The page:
Physical Chemistry

Coherent Phonon Disruption and Lock-In During a Photoinduced Charge-Density-Wave Phase Transition

David Flannigan University of Minnesota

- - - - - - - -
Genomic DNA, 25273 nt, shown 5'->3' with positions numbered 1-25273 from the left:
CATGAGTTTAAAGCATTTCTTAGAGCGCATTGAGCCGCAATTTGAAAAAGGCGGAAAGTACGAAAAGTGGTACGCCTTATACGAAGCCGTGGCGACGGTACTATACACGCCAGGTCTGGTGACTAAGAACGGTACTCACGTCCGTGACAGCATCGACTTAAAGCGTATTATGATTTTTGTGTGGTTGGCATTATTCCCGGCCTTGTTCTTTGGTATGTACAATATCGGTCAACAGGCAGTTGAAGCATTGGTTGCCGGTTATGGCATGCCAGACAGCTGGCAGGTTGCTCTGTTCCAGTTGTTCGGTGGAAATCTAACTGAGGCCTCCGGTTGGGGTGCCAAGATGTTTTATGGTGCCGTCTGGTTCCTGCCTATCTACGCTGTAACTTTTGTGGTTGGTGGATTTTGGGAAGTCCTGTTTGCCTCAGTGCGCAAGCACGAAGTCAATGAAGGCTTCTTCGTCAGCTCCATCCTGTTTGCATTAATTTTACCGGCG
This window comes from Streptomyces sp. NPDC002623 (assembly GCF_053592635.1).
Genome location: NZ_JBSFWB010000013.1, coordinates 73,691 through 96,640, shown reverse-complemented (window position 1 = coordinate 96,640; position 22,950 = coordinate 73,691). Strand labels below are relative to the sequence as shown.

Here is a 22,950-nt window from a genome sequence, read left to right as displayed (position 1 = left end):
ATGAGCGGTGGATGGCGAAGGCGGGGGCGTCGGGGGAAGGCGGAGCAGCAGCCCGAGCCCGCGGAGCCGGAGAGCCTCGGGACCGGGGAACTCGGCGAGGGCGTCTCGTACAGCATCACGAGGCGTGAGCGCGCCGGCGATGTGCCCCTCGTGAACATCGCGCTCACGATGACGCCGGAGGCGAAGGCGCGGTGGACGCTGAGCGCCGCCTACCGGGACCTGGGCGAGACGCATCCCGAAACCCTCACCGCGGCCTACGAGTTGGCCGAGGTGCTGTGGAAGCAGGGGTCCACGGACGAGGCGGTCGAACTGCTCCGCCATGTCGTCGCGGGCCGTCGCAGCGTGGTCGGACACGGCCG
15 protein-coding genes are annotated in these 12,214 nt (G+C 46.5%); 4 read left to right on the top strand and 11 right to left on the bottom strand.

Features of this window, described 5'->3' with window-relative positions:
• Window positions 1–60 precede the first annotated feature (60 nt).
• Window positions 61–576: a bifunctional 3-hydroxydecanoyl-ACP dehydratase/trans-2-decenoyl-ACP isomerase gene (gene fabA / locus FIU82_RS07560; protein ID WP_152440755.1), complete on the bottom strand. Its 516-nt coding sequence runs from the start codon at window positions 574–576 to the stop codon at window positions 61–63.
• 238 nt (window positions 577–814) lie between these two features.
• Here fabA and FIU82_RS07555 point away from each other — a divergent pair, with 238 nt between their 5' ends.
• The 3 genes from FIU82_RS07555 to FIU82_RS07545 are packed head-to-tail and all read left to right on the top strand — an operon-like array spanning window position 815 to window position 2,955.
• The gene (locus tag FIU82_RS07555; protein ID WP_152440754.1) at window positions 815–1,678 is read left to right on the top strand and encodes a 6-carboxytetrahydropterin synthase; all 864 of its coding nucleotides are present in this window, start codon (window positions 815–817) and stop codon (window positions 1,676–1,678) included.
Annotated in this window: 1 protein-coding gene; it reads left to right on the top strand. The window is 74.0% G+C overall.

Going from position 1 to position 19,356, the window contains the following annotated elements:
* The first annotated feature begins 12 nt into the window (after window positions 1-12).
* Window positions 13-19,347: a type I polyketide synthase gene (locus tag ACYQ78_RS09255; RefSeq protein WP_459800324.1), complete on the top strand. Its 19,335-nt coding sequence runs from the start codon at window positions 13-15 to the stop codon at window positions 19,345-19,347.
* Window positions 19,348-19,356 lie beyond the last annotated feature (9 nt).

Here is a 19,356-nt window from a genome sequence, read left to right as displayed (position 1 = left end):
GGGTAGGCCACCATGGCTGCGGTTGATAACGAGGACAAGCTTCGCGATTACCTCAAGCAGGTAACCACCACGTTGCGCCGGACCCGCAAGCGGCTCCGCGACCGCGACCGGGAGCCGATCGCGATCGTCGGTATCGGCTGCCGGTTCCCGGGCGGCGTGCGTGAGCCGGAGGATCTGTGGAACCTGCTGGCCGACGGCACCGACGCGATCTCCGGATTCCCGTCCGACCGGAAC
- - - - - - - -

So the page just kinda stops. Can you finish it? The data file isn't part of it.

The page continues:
Ultrafast manipulation of phases and phase domains in quantum materials is a key approach to unraveling and harnessing interwoven effects of charge and lattice degrees of freedom. In the intensely-studied charge-density-wave (CDW) material, 1T-TaS2, static Rayleigh-phonon coupling to periodic lattice distortions (PLDs), as well as incommensurate (IC) domain growth and coarsening over the first 100 ps following femtosecond photoexcitation, suggests ultrafast, displacively-excited coherent acoustic phonons (CAPs) may strongly couple to PLDs. Here we find evidence for such coupling using 4D ultrafast electron microscopy (UEM). For ultrathin room-temperature crystals, photoinduced Bragg-peak dynamics spanning the first 75 ps are characterized by partial CAP coherence and localized low-amplitude c-axis dilations. These relatively weak, partially-coherent dynamics then give way to higher-amplitude, increasingly-coherent oscillations, the transition period of which is well-matched to timescales of photoinduced IC domain growth and stabilization from the nearly-commensurate (NC) phase. Diffraction experiments are correlated with nanoscale UEM imaging, where it is found that phonon wave trains emerge from nanoscale linear defects 100 ps after photoexcitation. The CAPs consist of coupled longitudinal and transverse character and propagate at an anomalously-high 4.6 nm/ps along wave vectors independent from NC-phase PLDs, instead being dictated by static defect orientation. Such behaviors illustrate a potential means to control phases in quantum materials using defect-engineered coherent-phonon seeding.


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